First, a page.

The next day, we woke up and Mwaka had cooked us breakfast. She was up at 4 am cooking for us. Joseph is the head of Kenya Keys in Kenya--and Mwaka is his wife. That is where we ate all of our meals. (more than them later). Mwaka's chai tea is TO DIE FOR. I am craving it currently, actually. We then went to the Catholic Church. Oh, how I wish I could upload the video from church. It was absolutely, undeniably, the most amazing church EVER. Not only do these people worship God, but they celebrate Him as well. The choir sang (which in itself was phenomenal). They had little girls dancing down the aisle in their little outfits. Everybody was standing up and singing. It was amazing. It was probably the three longest hours of my life, but you know what? I loved it. I found that I looked forward to watching these people worship. Kenyans all have such a natural sense of rhythm. All of them can dance. All of them can sing. It's not fair. I found every Sunday I was standing in the back with the Taru students dancing, or watching the choir, or playing with the kids. Not exactly the most reverent moment for me, but I relished in watching them worship. These people believed in something--and they celebrated it. They walk from many kilometers away to sit and worship, to believe in something better and bigger than themselves. To give themselves a little bit of hope.

The church.

as we walked home in the blistering heat, I had recalled what my friend had told me about Africa. "Remember to take it all in. And write down everything that you are feeling." I thought to myself: "ridiculously hot. I have sweat dripping down my face. My hair is wet due to the sweat--it's up in a bun with a headband. THAT'S what I'm feeling." Haha. But it was okay. I didn't care. That's the wonderful part about those people. They do not care what you look like.
Their judgment of people is based on their actions, on who they are. Isn't that how it should be? We walked through a compound of homes with their Shamba's (gardens), down the long path as I sang with all of the children.

a "shamba."

Homes. Which, actually, are considered nicer homes in Taru.

All of the children played with tires.

chickens, children, and a compound. (three points for alliteration).

I had noticed, though, that I was much quieter. I had realized that I was in Kenya, essentially, by myself. All of the other interns sort of had a buddy. Whenever I got sad, I shook the thought instantly and reminded myself that I was lucky to be there. Regardless, it was difficult. I won't paint a cookie cutter portrait of this experience. It was hard. No, it was REALLY hard. I experienced and felt things that are difficult for me to write. I was hurt by other members of the group. I have seen children sick and suffer. But as I sat in that church, as I walked home that day, I knew that my life was already gonna be different because of Taru, Kenya.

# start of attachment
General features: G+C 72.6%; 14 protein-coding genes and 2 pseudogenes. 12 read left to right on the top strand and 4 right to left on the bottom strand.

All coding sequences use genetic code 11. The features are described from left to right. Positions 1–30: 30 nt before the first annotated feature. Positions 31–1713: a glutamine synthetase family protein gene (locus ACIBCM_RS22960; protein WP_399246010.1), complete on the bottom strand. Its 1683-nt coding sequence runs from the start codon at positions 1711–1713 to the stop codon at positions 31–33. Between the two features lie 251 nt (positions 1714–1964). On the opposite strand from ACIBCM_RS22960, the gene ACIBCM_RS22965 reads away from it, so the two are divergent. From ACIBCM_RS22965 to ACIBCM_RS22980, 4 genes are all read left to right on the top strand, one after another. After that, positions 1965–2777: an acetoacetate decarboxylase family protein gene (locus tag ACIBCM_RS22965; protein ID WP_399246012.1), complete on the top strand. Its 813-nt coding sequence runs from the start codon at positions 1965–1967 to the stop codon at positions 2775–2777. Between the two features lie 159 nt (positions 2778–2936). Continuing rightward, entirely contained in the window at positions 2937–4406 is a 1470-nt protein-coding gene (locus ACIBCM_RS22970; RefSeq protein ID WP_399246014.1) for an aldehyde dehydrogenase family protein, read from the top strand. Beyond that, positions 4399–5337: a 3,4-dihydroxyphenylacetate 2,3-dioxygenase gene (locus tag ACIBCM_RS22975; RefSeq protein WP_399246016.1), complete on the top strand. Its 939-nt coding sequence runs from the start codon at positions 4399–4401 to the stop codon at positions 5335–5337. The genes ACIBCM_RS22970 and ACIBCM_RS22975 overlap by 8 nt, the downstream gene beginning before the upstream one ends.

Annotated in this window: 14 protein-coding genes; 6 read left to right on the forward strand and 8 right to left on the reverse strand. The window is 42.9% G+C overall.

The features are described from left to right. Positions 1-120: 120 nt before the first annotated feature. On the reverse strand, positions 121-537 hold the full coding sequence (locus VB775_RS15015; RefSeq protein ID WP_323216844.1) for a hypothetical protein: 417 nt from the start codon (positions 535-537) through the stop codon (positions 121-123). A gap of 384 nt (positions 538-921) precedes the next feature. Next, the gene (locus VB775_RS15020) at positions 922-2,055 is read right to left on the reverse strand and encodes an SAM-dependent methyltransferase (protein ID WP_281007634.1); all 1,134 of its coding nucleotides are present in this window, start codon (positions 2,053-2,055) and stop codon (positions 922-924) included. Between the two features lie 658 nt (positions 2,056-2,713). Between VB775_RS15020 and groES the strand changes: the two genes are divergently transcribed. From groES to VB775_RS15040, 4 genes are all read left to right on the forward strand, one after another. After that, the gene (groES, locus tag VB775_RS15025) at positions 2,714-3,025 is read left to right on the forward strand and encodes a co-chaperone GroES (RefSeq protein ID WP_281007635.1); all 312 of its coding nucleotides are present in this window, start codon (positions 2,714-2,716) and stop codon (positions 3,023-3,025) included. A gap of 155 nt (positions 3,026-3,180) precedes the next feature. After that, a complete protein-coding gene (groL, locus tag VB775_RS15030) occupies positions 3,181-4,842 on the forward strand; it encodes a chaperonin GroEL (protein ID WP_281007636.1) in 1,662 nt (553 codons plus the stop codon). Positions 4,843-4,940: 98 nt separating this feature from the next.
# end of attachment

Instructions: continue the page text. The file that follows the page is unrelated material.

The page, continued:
Tuesday, June 21, 2011

Kenya: From the Beginning.

Where do I even begin?
I am sitting here at my computer in my over-sized, rather beautiful home. After losing 10 pounds, you would think that my excitement consists of hopping in a swimsuit and soaking up the summer sun. Yet, that does not sound appealing currently. Yes, a good nights rest (consisting of 10 hours) was wonderful. A warm, long shower was more than pleasant. But, after I was rejuvenated, my first instinct was: "Okay. Now take me back to Kenya."

This is so difficult for me to even begin writing. I have put off writing about this entire "trip" because I cannot convey the experiences I've been through in words. But I will try my best. So, I will begin my journey of the past month of my life.
Let's start from the beginning. I will take you one day (or a few days) at a time.

The flight to Mombasa (the second largest city in Kenya) was painful. Literally. I had gotten four hours of sleep on the airplane. I was restless. I was excited. I was nervous. I was sad because I felt like I had left something back at home (no, not a material thing, but some big event or person). After an expontentially long couple days of travel, we landed. As I saw (felt?) the plane descend, my heart beat faster. I made it. I'm finally here. I thought to myself. I have dreamed about coming to Africa since I was 12 years old. I have been drawn to these people for some unknown reason. (Despite popular belief, it has nothing to do with my Jungle Fever. Which, in fact, was solidified while in Kenya. But that's besides the point).

While driving through the city, my eyes subconsciously continued to get bigger. Our entire lives we hear about garbage and filth. But as I drove through this unbelievably crowded city, holding onto my seat tightly due to the constant energy the people and cars were exposing, I was taken aback. You do not know filth until you have actually been in it. You do not know poor until you walk in it. And I was doing that. I thought I was ready for this place. I thought it was going to be no surprise. And it wasn't a surprise, but how I was feeling certainly was.

Old Town in Mombasa.

We walked around Fort Jesus, an old slave trade. We walked through Old Town, with the accompaniment of Mbote, our incredible driver (more on him later). We saw Old Port and came across teenagers smoking weed. Felt a little like home in that moment :) For one night, I had a flushing toilet and a warm shower. There was a beautiful pool and I swam in the Indian Ocean for my first time. The first couple of days, we were tourists. And yet, I knew that these experiences in the city were already widening my eyes to a completely different world.

We, then, went to Haller Park. (yes, pronounced like HOLLA). I got to 1. Feed a giraffe. 2. Pet a giant tortoise. and 3. Sit right next to a monkey. Yes, I felt like I was in Africa.

I had fulfilled my tourist duty. I was ready to hit the bush.